The Moody’s credit rating service is forecasting economic growth of 2.6% for the Balearics in 2016, just under a predicted national growth of 2.7%.

This national average forecast takes account of uneven levels of growth region by region, a lower one being the 2.3% for Catalonia. The Moody’s analysis of Catalonia is that uncertainties are being caused there both in respect of the independence issue and fiscal consolidation. It notes that political tensions with the national government will continue through 2016 and so take the focus off the need for this consolidation. The agency does, though, anticipate negotiations between Catalonia and the national government following the general election in just over a week’s time.

Catalonia’s growth forecast is not the lowest, as the Basque Country and Cantabria, according to Moody’s, can each expect growth of 2.2%. The highest levels of growth are forecast for La Rioja and the Madrid community with, respectively, increases of 3% and 2.9%. Also above the Balearic growth figure are the Canary Islands, with a forecast of 2.8%.

Moody’s is stressing the importance that national government will play in ensuring that the state is a guarantor of regions’ liquidity: the total needs of the regions will equate to 23,000 million euros in 2016. In this respect, the agency expects that these liquidity requirements will be mostly met from the Fund for Autonomous Liquidity, which will benefit all regions bar the Basque Country, which has not made a request.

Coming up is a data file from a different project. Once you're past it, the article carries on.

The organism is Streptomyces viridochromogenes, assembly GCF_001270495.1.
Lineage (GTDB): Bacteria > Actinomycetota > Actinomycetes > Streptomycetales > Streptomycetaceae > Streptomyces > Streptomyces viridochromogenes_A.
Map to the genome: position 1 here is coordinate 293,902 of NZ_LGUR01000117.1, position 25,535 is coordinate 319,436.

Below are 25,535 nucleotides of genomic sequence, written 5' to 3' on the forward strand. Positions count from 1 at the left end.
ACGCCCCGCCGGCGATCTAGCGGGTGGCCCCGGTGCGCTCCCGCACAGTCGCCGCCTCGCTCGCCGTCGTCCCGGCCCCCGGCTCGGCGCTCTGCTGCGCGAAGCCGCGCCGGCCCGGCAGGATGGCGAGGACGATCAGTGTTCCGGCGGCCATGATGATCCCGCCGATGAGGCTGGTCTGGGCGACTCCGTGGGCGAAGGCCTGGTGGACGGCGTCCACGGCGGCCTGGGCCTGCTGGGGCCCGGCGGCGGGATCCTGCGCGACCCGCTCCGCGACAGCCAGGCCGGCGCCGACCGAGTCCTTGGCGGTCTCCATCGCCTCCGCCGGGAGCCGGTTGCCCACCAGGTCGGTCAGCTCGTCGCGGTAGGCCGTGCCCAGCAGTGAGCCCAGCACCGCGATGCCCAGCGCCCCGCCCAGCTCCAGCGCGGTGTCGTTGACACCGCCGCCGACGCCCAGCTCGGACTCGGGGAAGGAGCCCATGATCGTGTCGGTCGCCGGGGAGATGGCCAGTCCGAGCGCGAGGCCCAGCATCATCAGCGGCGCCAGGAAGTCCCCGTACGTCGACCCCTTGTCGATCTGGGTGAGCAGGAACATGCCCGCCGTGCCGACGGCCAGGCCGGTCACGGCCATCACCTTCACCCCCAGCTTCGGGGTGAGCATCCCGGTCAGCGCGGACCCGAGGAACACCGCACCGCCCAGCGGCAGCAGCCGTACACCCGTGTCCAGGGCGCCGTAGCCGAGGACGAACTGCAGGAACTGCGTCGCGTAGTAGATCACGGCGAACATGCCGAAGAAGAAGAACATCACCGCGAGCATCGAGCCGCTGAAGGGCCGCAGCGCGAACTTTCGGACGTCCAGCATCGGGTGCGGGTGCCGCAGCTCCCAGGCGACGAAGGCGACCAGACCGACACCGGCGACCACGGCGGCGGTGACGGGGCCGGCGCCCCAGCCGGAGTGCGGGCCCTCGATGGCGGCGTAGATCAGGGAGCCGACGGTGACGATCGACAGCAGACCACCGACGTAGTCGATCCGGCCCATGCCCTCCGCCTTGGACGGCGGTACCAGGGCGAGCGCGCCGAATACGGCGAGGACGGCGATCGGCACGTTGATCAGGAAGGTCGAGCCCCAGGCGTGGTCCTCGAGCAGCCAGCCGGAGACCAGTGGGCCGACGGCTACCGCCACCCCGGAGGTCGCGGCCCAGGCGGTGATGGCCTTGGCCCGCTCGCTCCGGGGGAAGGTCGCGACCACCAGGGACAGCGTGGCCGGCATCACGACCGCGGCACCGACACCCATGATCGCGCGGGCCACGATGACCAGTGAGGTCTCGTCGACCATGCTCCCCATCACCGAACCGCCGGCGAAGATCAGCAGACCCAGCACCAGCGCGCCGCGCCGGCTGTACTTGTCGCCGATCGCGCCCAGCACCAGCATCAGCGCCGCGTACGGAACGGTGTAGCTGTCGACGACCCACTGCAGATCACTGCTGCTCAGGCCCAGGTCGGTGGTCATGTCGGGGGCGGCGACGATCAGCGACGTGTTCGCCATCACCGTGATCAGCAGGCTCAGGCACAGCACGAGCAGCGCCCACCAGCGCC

Moody’s also notes the positive support that national government has given to the regions in lowering their interest payment burdens so long as deficit targets are met. The government has also helped in improving investor perceptions, significantly reducing interest demanded of the financially weaker regions. The agency foresees an increase in overall tax revenues in 2016, which will add to a positive outlook for Spain.

Its analyst for the Spanish regions, Marisol Blázquez, believes that economic growth in Spain will help reduce regional deficits because of higher tax revenues. Moody’s is not changing any rating or position at present but is confident that the financial support available through the liquidity fund will contribute to this positive outlook and to a “cheap” source of regional funding.